If characters are often away from their patron and a home base, you can use some of the tips we discussed in Solving the Problem of Heroes Leaving Their Home Behind. In particular, consider ways to enable communication between the patron and the heroes during long adventures away from home.

  • NPCs: NPCs associated with the patron can show up as the party travels and explores. An NPC can be in a town or outpost, in a camp along a trail, in a dungeon as a prisoner, or posing undercover amongst enemy forces. Once they deliver any critical information, they can leave to return to the patron, letting the patron know how the party is doing.  
  • Crystal Ball of telepathy, sending stones, or the sending spell… even animal messenger: Such magic lets the organization/patron reach out to them. Sending stones or scrolls can let PCs phone a friend. You can create special artifacts for this.
  • The Documancer role from Acquisitions Incorporated or the magic satchel from that book: These allow one character to be in constant contact with the patron. It’s a great way to let a player shine.
  • Mobile NPC: I first used this in the adventure Cloud Giant’s Bargain. The PCs are given a talking skull, who is an instructor called Tulach. Tulach speaks up in various encounters, rating their performance and keeping them on track. Rime of the Frostmaiden uses a similar concept in some parts, providing a ghostly presence that can guide PCs. I love this technique, especially when the entity has a reason to only speak up periodically.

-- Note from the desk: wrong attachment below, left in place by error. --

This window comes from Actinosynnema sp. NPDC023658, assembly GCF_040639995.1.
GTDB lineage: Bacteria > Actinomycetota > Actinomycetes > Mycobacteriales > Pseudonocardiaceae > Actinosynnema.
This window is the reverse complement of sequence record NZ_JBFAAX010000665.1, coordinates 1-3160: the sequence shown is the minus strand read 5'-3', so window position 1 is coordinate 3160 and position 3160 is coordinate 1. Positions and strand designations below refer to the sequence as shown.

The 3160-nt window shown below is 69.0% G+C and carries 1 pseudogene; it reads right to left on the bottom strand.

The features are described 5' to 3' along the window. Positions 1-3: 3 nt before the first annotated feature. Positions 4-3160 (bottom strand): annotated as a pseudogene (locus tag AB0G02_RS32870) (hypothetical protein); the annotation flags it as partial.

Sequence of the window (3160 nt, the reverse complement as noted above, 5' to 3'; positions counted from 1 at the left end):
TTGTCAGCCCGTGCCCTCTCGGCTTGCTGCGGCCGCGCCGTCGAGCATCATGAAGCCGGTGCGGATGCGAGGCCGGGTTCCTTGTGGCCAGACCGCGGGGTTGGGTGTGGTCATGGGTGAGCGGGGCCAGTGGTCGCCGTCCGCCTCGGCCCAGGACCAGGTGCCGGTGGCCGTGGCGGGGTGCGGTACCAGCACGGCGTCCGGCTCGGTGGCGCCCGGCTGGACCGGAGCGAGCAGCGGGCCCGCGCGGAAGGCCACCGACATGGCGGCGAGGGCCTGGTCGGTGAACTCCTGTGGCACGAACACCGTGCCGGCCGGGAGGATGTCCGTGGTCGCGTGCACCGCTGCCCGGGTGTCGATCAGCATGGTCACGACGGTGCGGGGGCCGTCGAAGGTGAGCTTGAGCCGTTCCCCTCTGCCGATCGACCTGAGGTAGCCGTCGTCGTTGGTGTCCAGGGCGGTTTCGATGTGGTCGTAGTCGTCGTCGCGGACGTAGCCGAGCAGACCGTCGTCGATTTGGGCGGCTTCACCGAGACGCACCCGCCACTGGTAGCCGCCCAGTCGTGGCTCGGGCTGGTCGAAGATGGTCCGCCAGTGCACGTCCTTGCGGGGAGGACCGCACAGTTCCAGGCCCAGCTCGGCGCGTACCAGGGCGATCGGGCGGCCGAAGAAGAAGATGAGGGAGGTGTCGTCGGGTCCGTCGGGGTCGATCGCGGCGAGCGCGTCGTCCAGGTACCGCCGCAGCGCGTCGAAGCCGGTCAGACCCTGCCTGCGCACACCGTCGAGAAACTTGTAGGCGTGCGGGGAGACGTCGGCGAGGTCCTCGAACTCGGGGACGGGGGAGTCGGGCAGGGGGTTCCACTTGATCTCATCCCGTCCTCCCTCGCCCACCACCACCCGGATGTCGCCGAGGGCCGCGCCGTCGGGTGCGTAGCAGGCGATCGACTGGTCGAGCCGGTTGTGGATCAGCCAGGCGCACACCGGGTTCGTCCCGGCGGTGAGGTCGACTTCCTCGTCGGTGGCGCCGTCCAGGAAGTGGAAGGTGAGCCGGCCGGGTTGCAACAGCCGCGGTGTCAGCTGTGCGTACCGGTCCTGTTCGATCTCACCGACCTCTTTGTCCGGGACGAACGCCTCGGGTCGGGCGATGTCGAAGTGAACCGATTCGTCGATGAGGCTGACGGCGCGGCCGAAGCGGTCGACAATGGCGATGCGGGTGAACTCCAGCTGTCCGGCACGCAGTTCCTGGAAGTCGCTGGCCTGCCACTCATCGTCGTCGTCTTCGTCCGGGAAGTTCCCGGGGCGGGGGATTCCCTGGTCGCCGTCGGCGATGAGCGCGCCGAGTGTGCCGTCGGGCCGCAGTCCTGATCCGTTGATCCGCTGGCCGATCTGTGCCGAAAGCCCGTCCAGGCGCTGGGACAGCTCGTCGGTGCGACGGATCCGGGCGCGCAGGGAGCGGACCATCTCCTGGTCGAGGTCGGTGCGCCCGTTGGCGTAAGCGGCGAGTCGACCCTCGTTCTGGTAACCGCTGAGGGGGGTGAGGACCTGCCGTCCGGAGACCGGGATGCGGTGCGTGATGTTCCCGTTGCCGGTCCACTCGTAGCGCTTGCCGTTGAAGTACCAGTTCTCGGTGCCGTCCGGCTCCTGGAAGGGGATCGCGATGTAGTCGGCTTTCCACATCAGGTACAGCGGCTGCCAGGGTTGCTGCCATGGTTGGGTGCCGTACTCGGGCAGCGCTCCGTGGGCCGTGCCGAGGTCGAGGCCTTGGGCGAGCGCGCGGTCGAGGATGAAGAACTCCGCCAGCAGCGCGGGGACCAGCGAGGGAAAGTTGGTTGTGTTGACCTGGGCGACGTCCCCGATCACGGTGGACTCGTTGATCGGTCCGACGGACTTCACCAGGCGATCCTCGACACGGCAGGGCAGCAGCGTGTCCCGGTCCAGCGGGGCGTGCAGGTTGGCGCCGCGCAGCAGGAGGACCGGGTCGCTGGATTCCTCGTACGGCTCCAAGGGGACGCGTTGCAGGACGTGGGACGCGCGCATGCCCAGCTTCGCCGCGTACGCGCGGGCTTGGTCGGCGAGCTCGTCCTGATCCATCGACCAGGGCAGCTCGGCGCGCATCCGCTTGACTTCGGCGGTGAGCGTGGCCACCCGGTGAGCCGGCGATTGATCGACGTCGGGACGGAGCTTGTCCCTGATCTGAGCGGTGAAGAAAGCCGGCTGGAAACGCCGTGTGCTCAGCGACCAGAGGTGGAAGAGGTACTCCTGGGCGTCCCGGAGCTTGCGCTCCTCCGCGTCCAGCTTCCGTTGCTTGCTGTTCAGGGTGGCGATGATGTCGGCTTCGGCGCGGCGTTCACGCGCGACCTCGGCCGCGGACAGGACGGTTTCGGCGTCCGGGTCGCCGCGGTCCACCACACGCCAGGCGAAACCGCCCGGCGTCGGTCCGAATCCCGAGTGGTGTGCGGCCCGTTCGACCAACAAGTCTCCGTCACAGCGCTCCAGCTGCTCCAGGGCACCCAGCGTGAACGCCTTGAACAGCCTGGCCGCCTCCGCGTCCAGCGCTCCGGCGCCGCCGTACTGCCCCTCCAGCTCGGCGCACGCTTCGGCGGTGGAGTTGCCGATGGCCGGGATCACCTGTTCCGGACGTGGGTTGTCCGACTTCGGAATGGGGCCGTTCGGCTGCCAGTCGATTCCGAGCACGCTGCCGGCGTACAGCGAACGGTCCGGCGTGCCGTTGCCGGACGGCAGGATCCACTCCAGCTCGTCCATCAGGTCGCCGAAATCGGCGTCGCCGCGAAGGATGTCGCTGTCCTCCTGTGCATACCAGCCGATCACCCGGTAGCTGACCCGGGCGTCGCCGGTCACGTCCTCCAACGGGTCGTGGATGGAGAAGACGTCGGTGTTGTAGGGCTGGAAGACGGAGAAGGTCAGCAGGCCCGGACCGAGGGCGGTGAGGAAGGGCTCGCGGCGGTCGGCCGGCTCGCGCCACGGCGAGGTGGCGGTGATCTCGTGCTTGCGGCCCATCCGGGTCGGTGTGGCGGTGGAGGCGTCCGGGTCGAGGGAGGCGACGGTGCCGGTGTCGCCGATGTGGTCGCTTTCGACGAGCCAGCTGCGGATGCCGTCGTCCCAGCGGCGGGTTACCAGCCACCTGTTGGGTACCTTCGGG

Art from Acquisitions Incorporated, by Kris Straub

Combining Patron and Franchise Rules

Characters can aspire to grow in prominence within their patron’s organization. This creates a sense of achievement and accomplishment over time.

You can combine the Patron rules with the Franchise rules found in Acquisitions Incorporated. The franchise rules provide characters with a base of operations, letting them lead a small part of the patron’s operation. Over time they can expand their operation, gaining more resources, including hirelings who can carry out downtime activities for them. Some ideas:

  • An explorer’s society or merchant guild grants the characters control of a ramshackle tavern in a remote area. The PCs are told to search the area’s ruins for lore and treasure. In time, they can build up their tavern, even adding magical doorways that allow teleportation to other taverns from which they can launch further expeditions. Maybe even across the planes!
  • A cloud giant is the characters’ Ancient Being patron. If the heroes do well, she will grant the group a small castle, eventually allowing it to fly as a mobile base of operations.
  • In Waterdeep: Dragon Heist, we make Volo the patron. Trollskull becomes the headquarters and we use the franchise rules to govern how the tavern grows over time. The hirelings can take downtime actions, expanding their influence in the city.

I hope this has been helpful. Have you used patrons? What have been the keys to success with patrons in your game?

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2 comments on “How DMs can make the Most of Patron-Driven Dungeons & Dragons Campaigns

  1. Pingback: Dragon Talk: Give Your D&D Campaigns Purpose with Group Patrons | Alphastream

  2. Pingback: Routinely Itemised: RPGs #132